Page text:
Being here must mean
that you either "gone grey" or started to find the "odd grey".
So what now?
Why is it happening
As we age, the amount
of hair pigment (melanin) that we produce lessens, turning the
hair clear or 'grey'. As to how grey you will become and at what
age the process begins, is all down to your genes, so take a close
look at your parents for a clue about what will happen. For the
guys reading this: Mum has probably been colouring her hair for
years without your knowledge so she's probably not a good reference
Most people go grey
from the front back, but again this is inherited. It is common
too to get a streak of grey and a few people get a condition where
the hair goes grey then natural colour alternately along its length
every millimetre or so. This is nothing to worry about as your
body is just deciding to produce then not produce melanin.
Ever heard the one about
the guy that went grey over night? Strictly speaking this can't
happen, because once the hair has grown, it can't just 'go grey".
The colour molecules are formed below the level of the scalp and
then proceed to grow, therefore it would take the same length
of time as your hair takes to grow to see a major difference.
What can happen though, is that the person may suffer some form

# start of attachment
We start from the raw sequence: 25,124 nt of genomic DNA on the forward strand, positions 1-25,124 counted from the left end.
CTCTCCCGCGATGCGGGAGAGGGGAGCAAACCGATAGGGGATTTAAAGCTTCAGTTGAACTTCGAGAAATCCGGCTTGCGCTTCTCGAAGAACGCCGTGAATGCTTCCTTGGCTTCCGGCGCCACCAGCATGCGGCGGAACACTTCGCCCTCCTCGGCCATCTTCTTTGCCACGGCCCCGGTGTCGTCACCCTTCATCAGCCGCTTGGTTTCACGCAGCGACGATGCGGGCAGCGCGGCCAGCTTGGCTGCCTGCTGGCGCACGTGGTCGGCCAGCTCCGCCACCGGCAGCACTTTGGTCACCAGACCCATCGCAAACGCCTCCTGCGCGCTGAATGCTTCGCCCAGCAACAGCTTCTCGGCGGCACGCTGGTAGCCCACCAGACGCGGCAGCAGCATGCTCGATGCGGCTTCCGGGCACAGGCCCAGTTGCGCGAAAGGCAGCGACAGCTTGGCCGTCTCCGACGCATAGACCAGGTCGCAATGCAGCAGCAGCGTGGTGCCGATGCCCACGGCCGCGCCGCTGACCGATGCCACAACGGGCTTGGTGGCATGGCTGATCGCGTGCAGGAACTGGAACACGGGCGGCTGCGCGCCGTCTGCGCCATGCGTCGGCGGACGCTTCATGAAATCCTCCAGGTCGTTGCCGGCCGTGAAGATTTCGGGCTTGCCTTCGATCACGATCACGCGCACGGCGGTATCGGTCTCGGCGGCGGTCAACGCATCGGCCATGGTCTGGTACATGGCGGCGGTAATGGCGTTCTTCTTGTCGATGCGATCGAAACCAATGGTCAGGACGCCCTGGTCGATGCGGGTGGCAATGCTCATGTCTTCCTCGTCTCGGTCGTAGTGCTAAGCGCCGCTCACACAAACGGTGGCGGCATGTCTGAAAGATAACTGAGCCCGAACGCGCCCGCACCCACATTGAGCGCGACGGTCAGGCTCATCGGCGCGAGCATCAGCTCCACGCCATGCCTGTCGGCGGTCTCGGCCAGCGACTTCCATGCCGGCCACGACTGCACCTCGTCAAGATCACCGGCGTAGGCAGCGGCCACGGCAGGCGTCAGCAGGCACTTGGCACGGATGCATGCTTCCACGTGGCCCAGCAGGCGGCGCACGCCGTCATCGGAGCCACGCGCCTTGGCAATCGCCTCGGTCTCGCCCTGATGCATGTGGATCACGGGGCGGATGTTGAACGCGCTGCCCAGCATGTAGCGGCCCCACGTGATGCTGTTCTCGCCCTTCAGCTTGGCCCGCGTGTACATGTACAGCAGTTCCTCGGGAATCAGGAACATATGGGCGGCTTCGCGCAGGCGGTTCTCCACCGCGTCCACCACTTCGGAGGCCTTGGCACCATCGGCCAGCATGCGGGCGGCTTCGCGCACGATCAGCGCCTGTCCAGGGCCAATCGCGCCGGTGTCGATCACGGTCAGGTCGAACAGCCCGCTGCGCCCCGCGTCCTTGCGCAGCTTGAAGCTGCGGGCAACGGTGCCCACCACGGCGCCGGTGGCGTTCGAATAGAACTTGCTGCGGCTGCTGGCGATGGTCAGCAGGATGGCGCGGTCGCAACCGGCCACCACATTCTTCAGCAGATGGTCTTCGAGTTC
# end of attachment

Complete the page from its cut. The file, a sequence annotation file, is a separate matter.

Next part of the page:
of shock or illness that causes them to lose a lot of hair. The
majority of the hair left behind can be grey and not the original
natural coloured hair and new hair that grows after that may be
only grey, possibly also as a result of the illness or shock.
It is not scientifically
proven but large amounts of the vitamin PABA, found in health
food stores, is said to slow down the process of going grey. Also
the supplements taken to improve the strength and growth of hair
can help (biotin, tyrosine, B vitamins, cystine, inositol and
Oh No! I've
got Grey Hairs! What do I do?
Grey hair can look everything
from sexy and sophisticated to ageing and draining depending on
you. The following list of options will disguise grey hair in
varying degrees or enhance it. This information is designed to
help you choose the most suitable options for your needs and lifestyle.
Once you think you know what you want, go armed with your new-found
knowledge, to your hairdresser and discuss it further. A consultation
will cost you nothing and will probably not even require a booking.
Call first and avoid the busy times (Saturdays and late nights)
to ensure prompt attention.
Love your greys
and want them to look their best:
you suit grey hair it really can look fabulous. Smooth, sleek,
classic styles like the bob work really well to give an air of
sexy sophistication for women. Men often suit grey hair, women
are not just being kind when they say 'it looks distinguished'
think George Cloony or Richard Gere. Also personally I hate to
see men that look dyed!
keep it in top condition do regular treatments (once every couple
of weeks) and condition your hair every time you shampoo. It's
not just our skin that needs added moisture as we age.
hair does tend to suffer from yellowing, often linked to smoking
but this is not the only cause. The yellowing is due to pollution
in general in the air, so use a purifying shampoo, every once
in a while to remove build up. A shampoo with a blue/ash or silver